SUMMARY OF THE INVENTION

A clip-less packaged semiconductor device having top and bottom surfaces and side surfaces therebetween includes at least one semiconductor die having a bottom surface and a top surface, the bottom surface having at least one electrode and the top surface having at least one electrode. A leadframe comprising a sheet of conductive material having top and bottom surfaces, the top surface being substantially planar, the bottom surface having a recessed region having a thickness less than the thickness of the sheet of conductive material formed in the sheet and defining a plurality of planar lead contacts, is electrically coupled to the top surface of the die at its bottom surface in the recessed region. An encapsulating layer partially encloses the leadframe and die, wherein the encapsulating layer occupies portions of the recessed region not occupied by the die, wherein the bottom surface of the die and the plurality of leadframe contacts are exposed through the encapsulating layer at least at the bottom surface of the packaged semiconductor device.

From the foregoing, a packaged device is provided that can be manufactured in a low cost and very production friendly manner. The package itself lacks the complexity of prior art packages, providing a robust package and cost savings. Because the die is provided in a recessed area etched in a planar layer of conductive material, a very thin device is produced. Further, the leadframe is easily configured to accommodate any number of die sizes, quantity die, type of die and electrode configurations simply by etching a different recessed region patterned into a leadframe precursor. The process and package, therefore, are easily scalable to different I/O (input/output) and die configurations, providing consequent reductions in development costs and time as well as implementation times for new designs. Custom and expensive wire or clip bonding machinery as well as trimming and forming machinery are not needed.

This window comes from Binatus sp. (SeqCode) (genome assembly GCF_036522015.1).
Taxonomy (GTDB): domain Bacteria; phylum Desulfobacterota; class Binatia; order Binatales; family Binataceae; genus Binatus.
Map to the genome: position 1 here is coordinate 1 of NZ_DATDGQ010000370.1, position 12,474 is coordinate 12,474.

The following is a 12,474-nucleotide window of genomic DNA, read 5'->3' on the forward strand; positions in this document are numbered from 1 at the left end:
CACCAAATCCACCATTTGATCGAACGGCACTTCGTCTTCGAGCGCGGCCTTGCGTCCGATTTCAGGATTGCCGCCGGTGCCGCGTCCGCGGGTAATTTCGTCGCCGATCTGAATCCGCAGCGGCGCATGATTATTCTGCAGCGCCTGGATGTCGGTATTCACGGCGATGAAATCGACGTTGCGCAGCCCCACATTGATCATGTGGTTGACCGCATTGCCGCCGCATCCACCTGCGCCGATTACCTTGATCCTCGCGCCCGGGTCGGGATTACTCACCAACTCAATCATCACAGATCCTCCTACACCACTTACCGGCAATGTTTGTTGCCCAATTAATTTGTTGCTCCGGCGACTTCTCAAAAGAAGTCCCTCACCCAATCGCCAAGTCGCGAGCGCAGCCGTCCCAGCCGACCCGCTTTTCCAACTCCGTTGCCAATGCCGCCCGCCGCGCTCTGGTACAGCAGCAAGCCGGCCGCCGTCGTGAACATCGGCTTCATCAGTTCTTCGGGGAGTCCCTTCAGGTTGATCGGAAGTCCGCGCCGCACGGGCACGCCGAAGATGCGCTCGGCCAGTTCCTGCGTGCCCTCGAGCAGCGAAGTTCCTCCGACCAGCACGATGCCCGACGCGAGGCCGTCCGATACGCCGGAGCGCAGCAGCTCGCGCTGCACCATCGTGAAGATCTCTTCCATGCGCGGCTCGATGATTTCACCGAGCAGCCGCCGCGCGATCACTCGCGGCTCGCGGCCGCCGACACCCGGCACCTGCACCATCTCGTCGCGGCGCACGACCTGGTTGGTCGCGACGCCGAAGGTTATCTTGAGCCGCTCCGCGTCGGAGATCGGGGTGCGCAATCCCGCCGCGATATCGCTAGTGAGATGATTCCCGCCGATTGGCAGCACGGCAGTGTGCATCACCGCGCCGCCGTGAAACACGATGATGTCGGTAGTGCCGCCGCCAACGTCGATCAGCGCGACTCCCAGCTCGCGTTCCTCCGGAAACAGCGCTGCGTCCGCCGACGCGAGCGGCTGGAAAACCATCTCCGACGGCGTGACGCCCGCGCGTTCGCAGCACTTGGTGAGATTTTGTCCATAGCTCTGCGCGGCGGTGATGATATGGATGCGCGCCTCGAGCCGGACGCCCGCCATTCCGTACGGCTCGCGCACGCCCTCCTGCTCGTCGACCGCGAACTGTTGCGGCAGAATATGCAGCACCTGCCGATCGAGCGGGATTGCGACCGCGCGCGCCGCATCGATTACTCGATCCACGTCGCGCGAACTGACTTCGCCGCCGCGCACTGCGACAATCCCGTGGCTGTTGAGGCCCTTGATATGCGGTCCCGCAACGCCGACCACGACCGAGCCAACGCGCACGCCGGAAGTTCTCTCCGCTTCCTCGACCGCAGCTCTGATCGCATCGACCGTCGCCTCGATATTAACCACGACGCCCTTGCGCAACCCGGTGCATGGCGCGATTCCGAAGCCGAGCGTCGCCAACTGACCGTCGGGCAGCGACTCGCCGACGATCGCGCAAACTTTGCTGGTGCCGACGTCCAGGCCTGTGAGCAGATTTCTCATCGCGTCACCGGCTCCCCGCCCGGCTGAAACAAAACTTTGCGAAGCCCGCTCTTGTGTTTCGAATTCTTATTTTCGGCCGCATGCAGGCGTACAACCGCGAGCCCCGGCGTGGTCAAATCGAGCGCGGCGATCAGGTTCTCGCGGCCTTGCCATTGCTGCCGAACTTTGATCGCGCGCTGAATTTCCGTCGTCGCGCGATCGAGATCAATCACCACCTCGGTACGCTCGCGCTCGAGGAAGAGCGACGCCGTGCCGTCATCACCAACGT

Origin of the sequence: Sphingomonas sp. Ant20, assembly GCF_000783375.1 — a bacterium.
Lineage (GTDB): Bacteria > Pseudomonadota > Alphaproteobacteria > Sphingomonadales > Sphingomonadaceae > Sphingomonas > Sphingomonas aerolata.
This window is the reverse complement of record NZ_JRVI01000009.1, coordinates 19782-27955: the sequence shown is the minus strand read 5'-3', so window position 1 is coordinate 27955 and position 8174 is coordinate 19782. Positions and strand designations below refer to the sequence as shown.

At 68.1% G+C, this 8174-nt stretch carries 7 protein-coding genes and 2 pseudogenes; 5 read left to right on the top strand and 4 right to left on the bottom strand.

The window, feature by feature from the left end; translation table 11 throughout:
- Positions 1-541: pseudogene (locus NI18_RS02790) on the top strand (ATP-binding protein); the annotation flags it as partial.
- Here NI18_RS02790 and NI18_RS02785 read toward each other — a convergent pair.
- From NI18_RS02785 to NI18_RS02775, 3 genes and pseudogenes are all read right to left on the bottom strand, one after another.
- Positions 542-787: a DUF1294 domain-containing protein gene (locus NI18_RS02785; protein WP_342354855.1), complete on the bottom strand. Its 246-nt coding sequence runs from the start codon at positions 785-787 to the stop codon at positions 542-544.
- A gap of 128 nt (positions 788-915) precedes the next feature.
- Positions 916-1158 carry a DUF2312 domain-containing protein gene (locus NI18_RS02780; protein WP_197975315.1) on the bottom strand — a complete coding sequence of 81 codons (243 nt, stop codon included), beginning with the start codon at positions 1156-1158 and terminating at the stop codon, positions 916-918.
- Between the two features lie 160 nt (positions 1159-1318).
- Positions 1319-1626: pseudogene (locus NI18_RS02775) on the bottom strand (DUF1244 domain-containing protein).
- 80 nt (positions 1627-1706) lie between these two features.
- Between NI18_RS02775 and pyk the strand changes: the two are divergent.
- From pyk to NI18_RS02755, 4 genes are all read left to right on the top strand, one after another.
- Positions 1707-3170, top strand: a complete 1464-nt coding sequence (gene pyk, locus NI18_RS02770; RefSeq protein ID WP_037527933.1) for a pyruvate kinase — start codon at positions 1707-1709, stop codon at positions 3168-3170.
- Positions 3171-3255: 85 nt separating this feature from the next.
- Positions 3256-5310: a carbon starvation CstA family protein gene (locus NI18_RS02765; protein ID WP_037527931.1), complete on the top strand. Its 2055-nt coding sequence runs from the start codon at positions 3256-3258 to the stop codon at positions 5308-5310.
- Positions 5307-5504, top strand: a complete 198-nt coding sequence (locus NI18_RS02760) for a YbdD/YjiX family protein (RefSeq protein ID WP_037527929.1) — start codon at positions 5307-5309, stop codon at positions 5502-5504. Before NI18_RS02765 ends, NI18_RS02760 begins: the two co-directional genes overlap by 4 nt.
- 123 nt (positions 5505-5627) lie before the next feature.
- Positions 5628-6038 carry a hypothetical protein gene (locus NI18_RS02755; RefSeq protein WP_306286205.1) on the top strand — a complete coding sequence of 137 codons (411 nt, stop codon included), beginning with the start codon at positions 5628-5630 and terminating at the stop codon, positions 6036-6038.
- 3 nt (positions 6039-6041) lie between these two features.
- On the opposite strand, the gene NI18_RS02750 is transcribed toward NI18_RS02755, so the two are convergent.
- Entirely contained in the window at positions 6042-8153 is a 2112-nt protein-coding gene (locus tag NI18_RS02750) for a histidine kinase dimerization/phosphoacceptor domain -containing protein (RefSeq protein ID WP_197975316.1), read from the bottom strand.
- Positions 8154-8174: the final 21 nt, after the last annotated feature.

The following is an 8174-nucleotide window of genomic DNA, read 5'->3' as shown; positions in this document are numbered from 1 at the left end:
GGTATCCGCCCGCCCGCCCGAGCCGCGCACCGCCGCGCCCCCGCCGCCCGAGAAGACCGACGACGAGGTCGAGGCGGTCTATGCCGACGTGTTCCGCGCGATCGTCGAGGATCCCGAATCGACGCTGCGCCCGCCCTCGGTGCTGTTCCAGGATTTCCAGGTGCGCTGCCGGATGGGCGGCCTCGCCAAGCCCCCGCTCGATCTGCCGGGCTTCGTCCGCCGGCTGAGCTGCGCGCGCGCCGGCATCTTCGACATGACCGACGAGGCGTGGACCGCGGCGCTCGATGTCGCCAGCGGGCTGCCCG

The above and other features of the present invention will be better understood from the following detailed description of the preferred embodiments of the invention that is provided in connection with the accompanying drawings.

BRIEF DESCRIPTION OF THE DRAWINGS

The accompanying drawings illustrate preferred embodiments of the invention, as well as other information pertinent to the disclosure, in which:

FIG. 1 is a top perspective view of a packaged semiconductor device according to the present invention;

FIG. 2 is a bottom perspective view of the packaged semiconductor device of FIG. 1;

FIG. 3 is a top perspective view of an embodiment of a single site leadframe and semiconductor die assembly prior to encapsulation